What was the most enjoyable thing you did on a bike this year?

We now hire bikes wherever we are on holiday, and probably some of the most enjoyable cycling has been with my husband in Greece, Turkey and the South of France – challenging cycling in beautiful, hilly surroundings with views of the Mediterranean in glorious sunshine takes some beating. Sipping a cold glass of wine in a sun-dappled Taverna makes for the perfect recovery.

What advice would you give to someone getting into cycling?

Don’t worry what anyone else thinks, just take that first step and you won’t regret it. Start with a ride easier than you think you can manage so you don’t stress yourself. Borrow a bike if you don’t have one – Lewisham Council rent bikes for about £10 for a month to encourage people to get started. But be prepared to be hooked – there is a world of bikes and cycling gadgets out there to drain your bank account.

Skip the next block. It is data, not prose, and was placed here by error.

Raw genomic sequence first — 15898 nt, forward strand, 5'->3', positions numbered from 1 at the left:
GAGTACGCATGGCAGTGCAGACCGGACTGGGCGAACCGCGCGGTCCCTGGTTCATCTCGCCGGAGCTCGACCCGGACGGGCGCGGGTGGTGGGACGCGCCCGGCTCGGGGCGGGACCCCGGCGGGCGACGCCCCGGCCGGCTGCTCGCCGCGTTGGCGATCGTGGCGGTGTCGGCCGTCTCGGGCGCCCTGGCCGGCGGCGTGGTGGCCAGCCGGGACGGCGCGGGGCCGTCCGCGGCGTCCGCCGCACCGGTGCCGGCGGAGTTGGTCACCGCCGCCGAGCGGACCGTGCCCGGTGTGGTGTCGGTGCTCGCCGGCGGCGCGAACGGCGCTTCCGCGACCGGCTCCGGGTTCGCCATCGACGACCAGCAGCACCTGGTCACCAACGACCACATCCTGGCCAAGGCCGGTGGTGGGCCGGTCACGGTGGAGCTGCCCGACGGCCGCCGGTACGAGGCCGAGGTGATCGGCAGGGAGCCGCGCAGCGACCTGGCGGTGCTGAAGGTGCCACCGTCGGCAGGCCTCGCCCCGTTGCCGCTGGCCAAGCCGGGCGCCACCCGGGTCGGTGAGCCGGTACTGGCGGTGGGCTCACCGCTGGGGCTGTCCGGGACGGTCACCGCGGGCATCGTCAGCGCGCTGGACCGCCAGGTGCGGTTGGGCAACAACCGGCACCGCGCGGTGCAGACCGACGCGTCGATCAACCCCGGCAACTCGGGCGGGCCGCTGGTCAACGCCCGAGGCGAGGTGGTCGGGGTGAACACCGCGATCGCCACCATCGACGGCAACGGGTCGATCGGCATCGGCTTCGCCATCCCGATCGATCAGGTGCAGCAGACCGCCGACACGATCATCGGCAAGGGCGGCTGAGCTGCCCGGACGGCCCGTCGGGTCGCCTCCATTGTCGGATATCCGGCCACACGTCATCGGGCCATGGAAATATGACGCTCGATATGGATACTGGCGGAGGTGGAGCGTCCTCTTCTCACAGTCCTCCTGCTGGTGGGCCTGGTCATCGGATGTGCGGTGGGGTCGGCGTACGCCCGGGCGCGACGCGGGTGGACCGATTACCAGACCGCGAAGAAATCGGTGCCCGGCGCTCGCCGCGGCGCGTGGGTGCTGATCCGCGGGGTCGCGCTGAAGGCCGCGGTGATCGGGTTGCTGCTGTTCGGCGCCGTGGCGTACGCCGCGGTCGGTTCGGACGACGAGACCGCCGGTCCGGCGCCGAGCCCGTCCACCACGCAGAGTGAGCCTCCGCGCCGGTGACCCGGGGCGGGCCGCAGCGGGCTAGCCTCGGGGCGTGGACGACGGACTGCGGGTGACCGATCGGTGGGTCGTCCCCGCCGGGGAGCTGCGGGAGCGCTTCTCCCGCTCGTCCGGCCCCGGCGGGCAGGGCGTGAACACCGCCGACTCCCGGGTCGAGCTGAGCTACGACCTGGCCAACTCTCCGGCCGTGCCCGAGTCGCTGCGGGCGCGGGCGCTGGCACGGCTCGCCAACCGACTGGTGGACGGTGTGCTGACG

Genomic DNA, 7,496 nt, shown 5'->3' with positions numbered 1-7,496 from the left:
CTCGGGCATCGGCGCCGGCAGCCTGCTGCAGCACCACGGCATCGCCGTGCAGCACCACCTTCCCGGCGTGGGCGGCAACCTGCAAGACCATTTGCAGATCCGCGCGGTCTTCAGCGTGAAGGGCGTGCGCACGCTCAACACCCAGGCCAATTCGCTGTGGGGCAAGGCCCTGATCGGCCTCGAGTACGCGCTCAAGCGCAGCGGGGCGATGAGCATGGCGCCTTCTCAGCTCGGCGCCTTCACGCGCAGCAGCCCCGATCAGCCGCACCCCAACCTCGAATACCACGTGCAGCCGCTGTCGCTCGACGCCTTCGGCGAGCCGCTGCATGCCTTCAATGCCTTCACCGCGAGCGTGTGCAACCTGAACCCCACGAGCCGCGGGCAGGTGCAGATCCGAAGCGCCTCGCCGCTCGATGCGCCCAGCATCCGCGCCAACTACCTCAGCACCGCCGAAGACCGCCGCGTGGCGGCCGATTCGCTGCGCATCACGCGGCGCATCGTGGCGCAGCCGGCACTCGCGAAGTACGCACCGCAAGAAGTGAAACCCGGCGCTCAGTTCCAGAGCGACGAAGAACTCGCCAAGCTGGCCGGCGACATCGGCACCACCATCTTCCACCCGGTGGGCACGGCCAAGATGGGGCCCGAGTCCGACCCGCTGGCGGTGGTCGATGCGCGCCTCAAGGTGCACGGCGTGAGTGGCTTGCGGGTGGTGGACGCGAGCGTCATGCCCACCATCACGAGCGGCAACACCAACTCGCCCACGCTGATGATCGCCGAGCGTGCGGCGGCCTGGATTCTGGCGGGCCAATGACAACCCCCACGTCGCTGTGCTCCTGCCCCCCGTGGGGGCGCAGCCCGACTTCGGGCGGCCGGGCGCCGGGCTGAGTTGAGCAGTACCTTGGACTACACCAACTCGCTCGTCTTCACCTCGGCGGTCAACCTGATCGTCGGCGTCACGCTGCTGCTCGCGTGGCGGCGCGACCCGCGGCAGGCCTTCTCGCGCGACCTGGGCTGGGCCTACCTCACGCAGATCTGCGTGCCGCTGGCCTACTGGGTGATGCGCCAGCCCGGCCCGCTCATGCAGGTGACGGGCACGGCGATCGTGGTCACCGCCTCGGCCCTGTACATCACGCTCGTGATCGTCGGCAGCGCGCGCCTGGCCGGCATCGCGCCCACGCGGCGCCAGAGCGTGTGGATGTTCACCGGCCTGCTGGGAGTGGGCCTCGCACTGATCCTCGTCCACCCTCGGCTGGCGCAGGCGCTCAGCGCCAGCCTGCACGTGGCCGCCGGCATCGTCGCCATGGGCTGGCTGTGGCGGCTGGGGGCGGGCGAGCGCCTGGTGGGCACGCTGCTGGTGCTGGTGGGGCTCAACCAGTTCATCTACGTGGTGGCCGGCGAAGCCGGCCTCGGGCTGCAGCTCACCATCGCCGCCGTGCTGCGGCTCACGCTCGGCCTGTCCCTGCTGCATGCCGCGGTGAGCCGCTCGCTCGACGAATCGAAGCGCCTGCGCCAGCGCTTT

Which inspirational female sportsperson do you most admire and why?

Nobody famous. just some of the women in the club who all started as normal cyclists in the same group as me and have gone on to achieve amazing things! I find it very inspiring as it makes you feel that you can go on to greater things in the sport of cycling.

What’s the most ridiculous thing you’ve done on a bike?

Probably a ‘Bride Ride’ where a group of us cycled to Downe and back in fancy dress to celebrate an up-coming wedding. I was dressed in a giraffe onesie!